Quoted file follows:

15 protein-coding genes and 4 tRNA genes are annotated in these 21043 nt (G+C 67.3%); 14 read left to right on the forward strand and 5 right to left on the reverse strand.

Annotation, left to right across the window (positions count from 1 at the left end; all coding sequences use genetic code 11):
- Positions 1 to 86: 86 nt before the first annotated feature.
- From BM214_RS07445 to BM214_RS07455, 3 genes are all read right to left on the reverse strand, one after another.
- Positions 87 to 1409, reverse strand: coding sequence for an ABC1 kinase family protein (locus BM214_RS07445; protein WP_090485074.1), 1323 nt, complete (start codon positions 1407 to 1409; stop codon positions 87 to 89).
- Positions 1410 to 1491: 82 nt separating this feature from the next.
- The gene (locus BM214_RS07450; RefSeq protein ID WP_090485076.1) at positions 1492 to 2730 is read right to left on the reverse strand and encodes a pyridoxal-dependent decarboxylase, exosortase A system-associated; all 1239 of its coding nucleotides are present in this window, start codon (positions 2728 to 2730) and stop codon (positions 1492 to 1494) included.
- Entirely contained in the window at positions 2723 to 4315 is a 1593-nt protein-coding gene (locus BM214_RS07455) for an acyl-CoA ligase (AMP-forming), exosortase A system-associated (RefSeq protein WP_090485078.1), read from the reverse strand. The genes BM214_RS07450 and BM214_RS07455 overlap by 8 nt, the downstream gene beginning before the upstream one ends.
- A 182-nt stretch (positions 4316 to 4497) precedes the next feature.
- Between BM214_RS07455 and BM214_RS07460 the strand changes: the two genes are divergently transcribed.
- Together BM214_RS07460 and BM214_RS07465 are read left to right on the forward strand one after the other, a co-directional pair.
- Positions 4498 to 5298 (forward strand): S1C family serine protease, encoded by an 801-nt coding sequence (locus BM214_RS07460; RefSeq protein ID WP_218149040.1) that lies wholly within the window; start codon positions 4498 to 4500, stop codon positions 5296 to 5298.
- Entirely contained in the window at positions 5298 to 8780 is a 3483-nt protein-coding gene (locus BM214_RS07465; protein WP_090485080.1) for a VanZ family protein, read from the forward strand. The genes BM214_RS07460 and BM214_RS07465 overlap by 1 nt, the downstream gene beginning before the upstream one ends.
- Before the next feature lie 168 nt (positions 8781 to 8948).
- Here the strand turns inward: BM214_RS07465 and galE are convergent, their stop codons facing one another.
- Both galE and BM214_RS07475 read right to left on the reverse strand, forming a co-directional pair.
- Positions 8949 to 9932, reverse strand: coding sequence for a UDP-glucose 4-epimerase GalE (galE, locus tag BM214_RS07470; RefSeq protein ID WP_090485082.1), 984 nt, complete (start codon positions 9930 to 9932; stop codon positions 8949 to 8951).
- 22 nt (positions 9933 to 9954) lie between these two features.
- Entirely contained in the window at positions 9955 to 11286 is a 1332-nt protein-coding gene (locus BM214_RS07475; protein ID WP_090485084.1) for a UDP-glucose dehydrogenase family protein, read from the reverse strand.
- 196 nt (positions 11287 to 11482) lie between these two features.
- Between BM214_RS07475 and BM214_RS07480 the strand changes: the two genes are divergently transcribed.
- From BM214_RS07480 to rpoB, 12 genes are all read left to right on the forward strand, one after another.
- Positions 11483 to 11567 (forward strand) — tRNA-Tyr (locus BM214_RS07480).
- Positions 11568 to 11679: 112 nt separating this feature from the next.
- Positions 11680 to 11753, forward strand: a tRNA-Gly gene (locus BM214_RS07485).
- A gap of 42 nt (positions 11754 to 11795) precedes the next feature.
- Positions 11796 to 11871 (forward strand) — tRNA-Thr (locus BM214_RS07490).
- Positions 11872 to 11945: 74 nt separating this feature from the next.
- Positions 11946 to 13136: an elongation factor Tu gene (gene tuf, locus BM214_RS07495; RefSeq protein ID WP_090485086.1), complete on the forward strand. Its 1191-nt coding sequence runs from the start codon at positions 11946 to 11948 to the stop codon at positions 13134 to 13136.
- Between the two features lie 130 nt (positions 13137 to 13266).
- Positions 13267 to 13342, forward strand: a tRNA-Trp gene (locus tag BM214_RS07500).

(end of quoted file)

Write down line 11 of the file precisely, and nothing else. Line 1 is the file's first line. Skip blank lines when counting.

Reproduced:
- Together BM214_RS07460 and BM214_RS07465 are read left to right on the forward strand one after the other, a co-directional pair.